By TE Cunningham
Today, more than ever, finding a great employee can be incredibly challenging for local businesses. Yet, it is critical to the success of the organization. Not only are you looking for a specific set of skills in a responsible and engaged individual, but you are also typically doing it on a tight budget. Here are some tips for a better chance at a successful hire.
Ensure you have a clear job description authored, formatted and free of grammar errors. Include a small paragraph about your company and its vision, along with a favorable outline of the work environment. If you are local or family-owned – let potential candidates know that. Make sure you have a comprehensive list of all benefits and perks listed. Finally, make sure you have highly relevant search keywords in the description for its online uses.
If you can interview in person – do so. You will read more about a potential employee in their body language and responses live than in a video interview. That said, if their job will be remote and include video interviews, you might start with video interviews, narrow down the field to your top five candidates and do those in person for efficiency and a better overall grasp on who makes the most sense for the job. Remember to have a list of questions and discussion points already authored in the interview and make them relevant. If the interview timeframe is going to take weeks or even months, keep your candidates updated, so they know they are still in the running. Don’t “bury” the compensation – be upfront. You don’t want to waste your time or theirs if they are out of your price range.
Another tactic is to allow the finalists to visit with one of your best employees – many times, they are a better advocate for the job than you are!
Marketing the Position
Use social media posts on all your channels, even if you change up the artwork and text to be more relevant by channel. Be creative – you could Facebook Live or post a video of yourself talking about the exciting new opportunity to drive more interest. If you can advertise, boosting a post on Facebook for non-professional or entry-level professional jobs is a good idea. For more experienced, professional or technical jobs, LinkedIn may be a better bet in the social world.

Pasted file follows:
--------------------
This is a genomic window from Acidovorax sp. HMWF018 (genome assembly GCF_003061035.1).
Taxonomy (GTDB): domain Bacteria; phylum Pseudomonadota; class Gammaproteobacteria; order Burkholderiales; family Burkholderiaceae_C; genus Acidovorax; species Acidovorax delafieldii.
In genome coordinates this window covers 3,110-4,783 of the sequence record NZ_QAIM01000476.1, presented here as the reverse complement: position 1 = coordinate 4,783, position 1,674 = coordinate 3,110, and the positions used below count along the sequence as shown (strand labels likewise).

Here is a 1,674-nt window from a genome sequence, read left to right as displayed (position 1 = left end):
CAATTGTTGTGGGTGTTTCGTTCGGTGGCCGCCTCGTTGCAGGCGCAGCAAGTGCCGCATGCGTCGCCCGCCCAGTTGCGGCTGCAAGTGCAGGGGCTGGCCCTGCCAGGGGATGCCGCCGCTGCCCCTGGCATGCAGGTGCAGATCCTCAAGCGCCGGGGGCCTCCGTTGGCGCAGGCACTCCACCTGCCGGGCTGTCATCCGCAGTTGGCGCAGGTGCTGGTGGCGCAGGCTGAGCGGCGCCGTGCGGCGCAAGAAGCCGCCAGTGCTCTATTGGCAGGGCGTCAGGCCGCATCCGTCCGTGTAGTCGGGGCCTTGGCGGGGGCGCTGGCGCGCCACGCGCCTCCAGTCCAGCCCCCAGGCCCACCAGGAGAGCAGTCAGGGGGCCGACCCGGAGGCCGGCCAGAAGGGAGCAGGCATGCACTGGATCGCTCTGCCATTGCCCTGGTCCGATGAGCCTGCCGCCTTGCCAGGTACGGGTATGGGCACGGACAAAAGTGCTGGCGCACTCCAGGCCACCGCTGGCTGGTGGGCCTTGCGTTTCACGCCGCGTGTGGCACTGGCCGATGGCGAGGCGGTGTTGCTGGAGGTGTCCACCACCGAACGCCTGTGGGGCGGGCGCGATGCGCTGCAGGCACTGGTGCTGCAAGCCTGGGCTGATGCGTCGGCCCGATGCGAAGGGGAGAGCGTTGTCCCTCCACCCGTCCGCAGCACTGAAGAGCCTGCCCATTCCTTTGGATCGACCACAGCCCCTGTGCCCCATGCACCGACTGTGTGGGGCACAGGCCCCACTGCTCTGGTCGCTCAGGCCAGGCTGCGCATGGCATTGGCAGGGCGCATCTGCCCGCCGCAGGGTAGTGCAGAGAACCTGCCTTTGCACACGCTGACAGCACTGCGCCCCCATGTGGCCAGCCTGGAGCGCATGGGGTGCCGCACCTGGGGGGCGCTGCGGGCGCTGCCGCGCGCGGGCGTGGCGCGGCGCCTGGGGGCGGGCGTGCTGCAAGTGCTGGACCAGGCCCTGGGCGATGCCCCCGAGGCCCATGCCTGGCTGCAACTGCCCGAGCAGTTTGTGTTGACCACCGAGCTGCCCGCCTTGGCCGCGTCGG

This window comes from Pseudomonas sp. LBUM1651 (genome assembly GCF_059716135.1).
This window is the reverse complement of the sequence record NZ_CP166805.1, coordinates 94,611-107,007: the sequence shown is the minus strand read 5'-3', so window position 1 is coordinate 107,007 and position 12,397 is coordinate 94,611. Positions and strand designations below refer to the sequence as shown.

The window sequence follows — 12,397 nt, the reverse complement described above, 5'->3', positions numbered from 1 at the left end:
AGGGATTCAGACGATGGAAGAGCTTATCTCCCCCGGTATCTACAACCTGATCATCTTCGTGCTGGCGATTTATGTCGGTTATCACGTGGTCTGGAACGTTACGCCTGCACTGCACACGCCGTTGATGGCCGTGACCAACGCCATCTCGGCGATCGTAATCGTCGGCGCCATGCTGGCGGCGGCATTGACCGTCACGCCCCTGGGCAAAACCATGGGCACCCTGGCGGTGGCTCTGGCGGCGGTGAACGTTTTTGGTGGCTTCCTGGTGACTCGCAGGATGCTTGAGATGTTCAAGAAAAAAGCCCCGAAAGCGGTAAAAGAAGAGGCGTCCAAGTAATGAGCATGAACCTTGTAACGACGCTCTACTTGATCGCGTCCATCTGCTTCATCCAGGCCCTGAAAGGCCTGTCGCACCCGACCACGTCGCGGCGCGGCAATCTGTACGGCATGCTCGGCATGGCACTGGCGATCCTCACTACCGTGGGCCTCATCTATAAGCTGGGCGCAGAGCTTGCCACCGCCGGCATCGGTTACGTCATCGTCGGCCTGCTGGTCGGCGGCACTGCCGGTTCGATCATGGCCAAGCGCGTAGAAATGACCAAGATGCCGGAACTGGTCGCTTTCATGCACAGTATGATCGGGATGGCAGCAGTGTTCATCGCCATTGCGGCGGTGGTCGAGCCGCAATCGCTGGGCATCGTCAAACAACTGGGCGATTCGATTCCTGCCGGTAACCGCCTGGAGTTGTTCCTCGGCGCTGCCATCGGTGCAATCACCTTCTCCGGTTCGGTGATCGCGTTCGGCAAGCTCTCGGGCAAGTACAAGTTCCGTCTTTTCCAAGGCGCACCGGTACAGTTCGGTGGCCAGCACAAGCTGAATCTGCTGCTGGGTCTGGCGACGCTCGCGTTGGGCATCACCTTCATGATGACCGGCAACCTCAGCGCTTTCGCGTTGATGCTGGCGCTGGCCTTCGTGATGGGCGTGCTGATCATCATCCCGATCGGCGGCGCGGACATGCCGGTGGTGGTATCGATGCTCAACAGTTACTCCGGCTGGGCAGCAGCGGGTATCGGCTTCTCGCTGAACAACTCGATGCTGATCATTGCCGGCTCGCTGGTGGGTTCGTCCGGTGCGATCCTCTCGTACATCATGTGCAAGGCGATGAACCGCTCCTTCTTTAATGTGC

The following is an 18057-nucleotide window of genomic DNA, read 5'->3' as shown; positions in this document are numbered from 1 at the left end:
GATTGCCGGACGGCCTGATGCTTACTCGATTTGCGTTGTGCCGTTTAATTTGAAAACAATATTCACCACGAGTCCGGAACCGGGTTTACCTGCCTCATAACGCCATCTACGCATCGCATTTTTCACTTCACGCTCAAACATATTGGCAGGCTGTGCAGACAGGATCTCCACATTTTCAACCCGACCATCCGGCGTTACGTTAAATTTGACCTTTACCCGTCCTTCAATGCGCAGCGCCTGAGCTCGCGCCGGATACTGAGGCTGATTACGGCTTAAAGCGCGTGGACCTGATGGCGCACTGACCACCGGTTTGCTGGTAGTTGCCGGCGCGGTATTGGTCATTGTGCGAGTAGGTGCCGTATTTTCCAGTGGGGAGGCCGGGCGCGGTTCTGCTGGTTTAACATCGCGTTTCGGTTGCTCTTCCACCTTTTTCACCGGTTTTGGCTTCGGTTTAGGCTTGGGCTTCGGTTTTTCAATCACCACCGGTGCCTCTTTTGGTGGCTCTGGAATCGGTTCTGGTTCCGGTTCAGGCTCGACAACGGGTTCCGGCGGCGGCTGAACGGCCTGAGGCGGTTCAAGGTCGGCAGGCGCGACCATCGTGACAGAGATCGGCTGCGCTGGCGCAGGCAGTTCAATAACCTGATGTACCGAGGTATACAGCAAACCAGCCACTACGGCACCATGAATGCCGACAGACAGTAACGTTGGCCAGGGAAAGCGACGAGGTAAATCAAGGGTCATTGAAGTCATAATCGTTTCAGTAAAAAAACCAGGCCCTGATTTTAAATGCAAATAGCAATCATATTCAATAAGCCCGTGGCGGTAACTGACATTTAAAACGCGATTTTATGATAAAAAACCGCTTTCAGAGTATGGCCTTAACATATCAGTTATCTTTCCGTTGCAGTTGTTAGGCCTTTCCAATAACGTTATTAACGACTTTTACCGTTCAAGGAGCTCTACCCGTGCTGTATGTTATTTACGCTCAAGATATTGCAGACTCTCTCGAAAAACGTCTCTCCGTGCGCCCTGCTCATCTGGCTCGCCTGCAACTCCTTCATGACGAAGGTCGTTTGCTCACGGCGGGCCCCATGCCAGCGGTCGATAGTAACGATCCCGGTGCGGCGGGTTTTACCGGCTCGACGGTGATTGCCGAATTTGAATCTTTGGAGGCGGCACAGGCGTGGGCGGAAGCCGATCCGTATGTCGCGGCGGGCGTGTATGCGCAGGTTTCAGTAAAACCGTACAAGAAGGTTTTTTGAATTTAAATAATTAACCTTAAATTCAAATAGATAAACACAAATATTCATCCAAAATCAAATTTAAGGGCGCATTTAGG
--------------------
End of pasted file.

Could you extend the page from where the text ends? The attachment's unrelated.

Take Advantage of “Free” or Low-Cost Opportunities
- Post on all relevant free online job boards; many states and other municipalities have these, as do several media outlets in your market
- Ask current employees, friends, family and business associates for referrals
- Set up a referral bonus for current employees who successfully recruit a friend to interview if they take the job
- Build an evergreen base of candidates you didn’t hire but liked for the next time you have an opening; enter them on your email marketing list if you have one to keep your company top of mind
- If you are a small company, attend job fairs; if you are a larger company, you may have enough demand for employees to do this and host your own. If you do, choose a fun theme and promote the event aggressively
Remember, it’s an employee’s marketplace today, and you have to make your company somewhere people want to work! If you are busy and need assistance with your online recruitment marketing, TLC Marketing Consultants is here to help – contact us at tlcmarketingconsultants.com